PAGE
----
The CFTC is trying to have an unregistered international forum to refund U.S. investors in its cryptocurrency futures, indicating widening jurisdictions.
On Monday, the Commodity Futures Trading Commission pressed suit against the Laino Company for encouraging U.S. customers to trade in commodity futures, including Ether, Litecoin and Bitcoin, without registering with the Regulator.
In reaction to CFTC ‘s lawsuit, the St. Vincent-registered Laino Group, acting as PaxForex, was using a network of U.S.-based affiliates to attract American institutional investors. By doing so, the Laino Party breached the Commodity Exchange Act.
The CFTC did not determine the scope of the operations of the Laino Party. Indeed, the Commission’s appeal for relief indicates that they actually do not know how much the trading site took without registration. BesidesÂ calling for the full recovery of all accrued assets, the CFTC ‘s lawsuit calls for:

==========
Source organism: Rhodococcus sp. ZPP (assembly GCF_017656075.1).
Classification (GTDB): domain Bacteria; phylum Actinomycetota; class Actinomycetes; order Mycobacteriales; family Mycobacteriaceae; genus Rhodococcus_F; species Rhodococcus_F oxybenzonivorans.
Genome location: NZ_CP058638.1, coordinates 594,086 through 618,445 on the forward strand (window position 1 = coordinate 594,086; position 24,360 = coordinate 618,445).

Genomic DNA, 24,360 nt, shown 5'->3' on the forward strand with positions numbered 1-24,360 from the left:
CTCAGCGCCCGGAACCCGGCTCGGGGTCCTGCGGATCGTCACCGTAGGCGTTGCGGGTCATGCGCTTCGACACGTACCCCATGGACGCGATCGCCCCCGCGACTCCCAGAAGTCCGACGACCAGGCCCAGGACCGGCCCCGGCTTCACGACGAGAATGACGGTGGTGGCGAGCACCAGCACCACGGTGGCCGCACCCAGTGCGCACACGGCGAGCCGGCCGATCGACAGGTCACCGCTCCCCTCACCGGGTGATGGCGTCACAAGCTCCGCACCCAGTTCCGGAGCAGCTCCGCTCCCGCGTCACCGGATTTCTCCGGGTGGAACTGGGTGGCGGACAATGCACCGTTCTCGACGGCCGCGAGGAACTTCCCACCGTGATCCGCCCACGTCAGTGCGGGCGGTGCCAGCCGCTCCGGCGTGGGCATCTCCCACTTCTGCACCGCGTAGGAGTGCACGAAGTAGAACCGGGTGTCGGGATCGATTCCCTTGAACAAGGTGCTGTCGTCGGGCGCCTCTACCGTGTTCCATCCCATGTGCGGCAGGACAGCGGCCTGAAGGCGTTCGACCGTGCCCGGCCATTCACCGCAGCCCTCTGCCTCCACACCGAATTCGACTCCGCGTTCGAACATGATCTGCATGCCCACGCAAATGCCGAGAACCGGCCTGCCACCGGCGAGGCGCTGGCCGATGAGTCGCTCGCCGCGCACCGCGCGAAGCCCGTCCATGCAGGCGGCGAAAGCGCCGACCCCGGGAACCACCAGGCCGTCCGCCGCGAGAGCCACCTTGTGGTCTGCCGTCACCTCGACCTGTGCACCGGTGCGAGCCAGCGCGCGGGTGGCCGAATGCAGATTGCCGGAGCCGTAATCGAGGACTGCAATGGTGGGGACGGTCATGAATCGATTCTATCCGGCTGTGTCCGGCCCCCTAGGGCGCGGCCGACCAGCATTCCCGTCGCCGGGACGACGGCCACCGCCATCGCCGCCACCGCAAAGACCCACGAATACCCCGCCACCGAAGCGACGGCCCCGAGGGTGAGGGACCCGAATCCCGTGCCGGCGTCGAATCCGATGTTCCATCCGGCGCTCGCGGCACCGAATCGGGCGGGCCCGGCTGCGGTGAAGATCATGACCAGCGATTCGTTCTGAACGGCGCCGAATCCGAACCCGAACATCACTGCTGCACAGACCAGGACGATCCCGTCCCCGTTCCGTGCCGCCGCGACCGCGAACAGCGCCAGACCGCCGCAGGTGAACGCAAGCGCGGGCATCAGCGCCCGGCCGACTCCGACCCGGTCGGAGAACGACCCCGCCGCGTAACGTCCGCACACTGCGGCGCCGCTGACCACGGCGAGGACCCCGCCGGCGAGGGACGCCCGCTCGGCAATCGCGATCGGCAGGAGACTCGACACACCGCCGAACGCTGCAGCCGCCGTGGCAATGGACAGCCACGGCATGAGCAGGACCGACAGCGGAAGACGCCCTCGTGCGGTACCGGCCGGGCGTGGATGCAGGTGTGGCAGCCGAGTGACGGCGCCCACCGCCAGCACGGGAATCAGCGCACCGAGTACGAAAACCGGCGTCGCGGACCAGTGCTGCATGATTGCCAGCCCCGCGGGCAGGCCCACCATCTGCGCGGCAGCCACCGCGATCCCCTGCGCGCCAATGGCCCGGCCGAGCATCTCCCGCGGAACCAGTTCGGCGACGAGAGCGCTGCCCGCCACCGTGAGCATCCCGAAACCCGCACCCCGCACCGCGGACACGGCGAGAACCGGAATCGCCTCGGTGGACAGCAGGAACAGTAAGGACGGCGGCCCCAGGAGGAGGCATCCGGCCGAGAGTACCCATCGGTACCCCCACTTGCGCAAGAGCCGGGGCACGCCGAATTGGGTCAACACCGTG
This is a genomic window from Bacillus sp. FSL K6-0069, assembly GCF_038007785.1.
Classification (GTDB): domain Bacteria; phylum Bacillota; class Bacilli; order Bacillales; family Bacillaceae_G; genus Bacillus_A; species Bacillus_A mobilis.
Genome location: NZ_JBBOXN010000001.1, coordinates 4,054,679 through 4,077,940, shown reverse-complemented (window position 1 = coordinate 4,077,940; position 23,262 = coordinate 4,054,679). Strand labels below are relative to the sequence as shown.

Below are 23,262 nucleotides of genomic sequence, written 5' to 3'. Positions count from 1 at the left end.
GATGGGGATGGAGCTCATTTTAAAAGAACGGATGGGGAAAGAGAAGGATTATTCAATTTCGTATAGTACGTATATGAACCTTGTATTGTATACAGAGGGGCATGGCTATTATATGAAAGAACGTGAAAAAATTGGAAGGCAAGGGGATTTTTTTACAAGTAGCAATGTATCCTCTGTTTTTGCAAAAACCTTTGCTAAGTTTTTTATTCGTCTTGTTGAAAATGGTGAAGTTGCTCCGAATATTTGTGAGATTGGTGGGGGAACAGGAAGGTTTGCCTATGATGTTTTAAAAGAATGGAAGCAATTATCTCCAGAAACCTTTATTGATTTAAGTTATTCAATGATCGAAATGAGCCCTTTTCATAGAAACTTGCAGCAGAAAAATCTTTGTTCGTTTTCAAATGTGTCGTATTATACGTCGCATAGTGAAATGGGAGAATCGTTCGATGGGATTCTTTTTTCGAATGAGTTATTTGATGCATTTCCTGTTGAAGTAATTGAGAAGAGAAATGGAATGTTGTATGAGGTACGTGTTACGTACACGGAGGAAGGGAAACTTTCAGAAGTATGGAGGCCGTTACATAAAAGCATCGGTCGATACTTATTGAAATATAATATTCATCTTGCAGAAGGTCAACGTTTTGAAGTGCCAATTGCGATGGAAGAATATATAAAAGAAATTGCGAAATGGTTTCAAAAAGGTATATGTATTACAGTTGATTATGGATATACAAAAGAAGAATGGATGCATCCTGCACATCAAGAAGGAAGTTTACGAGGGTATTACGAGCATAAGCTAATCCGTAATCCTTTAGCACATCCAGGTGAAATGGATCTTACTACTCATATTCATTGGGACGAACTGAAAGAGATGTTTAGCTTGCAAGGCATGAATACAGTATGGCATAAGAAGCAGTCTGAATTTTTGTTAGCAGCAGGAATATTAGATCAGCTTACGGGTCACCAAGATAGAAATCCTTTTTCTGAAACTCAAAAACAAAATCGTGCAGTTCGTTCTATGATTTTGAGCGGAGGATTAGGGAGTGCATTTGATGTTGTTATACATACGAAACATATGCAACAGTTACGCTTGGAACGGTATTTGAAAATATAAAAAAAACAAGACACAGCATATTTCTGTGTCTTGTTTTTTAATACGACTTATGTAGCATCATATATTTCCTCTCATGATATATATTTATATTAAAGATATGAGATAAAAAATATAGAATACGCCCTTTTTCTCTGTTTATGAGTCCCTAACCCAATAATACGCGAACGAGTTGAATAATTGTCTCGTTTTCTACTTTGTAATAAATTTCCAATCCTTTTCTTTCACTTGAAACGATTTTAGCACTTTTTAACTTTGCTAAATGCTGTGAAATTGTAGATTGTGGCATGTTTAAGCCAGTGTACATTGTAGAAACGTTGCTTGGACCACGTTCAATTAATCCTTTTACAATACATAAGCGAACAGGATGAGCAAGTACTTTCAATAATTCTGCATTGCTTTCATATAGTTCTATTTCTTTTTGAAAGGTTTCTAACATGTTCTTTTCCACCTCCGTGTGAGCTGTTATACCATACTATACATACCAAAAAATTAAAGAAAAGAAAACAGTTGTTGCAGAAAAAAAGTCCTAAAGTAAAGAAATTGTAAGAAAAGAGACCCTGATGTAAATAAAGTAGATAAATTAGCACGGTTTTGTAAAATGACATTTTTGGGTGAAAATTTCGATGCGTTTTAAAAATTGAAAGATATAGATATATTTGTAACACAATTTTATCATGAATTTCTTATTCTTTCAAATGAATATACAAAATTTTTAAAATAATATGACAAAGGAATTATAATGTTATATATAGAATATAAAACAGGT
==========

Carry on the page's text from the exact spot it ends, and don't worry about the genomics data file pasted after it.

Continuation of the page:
An order directing that Defendant, and any successor thereof, make an accounting to the Court of all of its assets and liabilities, together with all funds it received from and paid to customers.
Especially notable here is the definition of the jurisdictional boundaries. In recent years, the CFTC has repeatedly named Bitcoin an asset. The inclusion of Ether and Litecoin in the Bitcoin list as well as conventional assets such as gold and silver in the CFTC action indicates that the Commission considers these things as assets, as stated by CFTC Chairman Heath Tarbert last year.
The problem of which cryptocurrencies should be under the authority of the CFTC was posed in a set of bills submitted to the House of Representatives last week.